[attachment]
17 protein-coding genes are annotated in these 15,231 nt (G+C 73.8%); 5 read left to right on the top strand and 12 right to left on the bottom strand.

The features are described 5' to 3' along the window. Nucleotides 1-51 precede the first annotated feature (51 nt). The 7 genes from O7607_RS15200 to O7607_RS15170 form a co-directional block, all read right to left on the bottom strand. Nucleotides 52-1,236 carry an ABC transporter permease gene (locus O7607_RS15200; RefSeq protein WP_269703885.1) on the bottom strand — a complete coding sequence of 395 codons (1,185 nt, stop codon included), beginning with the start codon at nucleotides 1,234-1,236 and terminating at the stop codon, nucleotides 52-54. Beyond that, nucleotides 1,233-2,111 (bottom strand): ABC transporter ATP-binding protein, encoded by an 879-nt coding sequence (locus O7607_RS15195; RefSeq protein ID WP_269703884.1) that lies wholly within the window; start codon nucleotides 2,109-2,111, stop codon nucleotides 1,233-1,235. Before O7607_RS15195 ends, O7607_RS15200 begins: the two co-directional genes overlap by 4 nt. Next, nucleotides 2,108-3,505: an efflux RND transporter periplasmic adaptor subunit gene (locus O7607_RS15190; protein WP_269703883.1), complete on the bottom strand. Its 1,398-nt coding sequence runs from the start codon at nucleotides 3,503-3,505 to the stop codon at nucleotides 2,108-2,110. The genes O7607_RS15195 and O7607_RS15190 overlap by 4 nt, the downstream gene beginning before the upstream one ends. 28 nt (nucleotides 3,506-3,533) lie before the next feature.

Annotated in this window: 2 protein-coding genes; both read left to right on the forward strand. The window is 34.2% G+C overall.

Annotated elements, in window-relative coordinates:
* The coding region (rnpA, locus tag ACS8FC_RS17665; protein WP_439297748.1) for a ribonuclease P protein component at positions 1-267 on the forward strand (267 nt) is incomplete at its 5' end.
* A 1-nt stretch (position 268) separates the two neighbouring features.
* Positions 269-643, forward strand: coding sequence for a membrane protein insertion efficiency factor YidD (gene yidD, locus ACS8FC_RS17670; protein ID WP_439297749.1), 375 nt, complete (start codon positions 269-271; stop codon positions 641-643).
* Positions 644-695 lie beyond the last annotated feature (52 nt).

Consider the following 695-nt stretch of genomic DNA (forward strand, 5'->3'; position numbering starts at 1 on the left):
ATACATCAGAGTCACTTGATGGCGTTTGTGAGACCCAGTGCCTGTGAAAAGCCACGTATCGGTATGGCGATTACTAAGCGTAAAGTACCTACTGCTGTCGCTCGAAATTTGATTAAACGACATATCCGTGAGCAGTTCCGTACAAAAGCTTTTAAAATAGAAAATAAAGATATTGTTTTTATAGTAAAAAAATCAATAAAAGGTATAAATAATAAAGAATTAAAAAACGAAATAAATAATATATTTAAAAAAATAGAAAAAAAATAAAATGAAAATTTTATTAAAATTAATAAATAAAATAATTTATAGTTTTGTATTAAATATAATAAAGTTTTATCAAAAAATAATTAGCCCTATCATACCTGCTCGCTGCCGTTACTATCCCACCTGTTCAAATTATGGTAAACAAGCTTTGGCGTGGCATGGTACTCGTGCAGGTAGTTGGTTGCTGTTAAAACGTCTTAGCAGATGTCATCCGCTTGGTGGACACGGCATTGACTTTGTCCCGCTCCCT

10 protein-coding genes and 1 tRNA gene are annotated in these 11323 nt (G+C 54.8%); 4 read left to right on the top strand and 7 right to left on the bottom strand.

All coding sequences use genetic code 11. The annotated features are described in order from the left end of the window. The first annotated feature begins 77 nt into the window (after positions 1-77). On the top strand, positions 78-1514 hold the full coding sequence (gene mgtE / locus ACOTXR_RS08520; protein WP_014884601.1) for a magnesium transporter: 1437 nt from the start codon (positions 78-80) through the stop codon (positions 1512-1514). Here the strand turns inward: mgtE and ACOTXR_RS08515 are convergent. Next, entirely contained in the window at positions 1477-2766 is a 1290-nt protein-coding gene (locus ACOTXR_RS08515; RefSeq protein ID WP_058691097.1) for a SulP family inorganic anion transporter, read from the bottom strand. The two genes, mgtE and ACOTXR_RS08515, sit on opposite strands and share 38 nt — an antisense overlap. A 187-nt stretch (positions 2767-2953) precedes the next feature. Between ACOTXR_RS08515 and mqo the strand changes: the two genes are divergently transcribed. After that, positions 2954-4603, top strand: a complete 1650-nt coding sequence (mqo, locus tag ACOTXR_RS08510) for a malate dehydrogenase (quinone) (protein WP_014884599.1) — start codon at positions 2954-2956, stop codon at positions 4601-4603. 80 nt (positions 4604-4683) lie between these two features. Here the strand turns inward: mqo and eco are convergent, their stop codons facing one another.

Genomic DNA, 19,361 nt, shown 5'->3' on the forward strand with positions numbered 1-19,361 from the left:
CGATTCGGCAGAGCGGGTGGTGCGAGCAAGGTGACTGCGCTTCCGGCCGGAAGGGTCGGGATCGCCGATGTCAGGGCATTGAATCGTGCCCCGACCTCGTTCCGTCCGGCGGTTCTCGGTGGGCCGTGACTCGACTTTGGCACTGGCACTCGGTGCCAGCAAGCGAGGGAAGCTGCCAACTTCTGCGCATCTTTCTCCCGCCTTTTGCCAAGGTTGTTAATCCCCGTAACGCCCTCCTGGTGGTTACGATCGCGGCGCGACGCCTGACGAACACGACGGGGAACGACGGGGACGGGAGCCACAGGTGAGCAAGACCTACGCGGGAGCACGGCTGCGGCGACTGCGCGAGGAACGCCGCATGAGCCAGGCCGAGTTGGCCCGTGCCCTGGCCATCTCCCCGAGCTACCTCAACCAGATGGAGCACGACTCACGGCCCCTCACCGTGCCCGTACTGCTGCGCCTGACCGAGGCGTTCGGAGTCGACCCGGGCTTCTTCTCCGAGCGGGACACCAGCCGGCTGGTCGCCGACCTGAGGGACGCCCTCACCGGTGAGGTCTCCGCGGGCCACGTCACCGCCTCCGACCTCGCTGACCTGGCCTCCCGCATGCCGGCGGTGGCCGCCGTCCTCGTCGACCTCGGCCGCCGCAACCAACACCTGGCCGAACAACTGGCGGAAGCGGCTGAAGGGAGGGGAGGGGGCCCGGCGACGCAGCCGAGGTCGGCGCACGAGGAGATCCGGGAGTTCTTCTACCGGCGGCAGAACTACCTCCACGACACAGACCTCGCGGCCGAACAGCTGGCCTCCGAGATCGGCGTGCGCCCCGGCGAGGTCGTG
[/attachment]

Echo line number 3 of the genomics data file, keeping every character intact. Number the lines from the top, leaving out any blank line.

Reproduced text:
Annotated in this window: 2 protein-coding genes; both read left to right on the forward strand. The window is 34.2% G+C overall.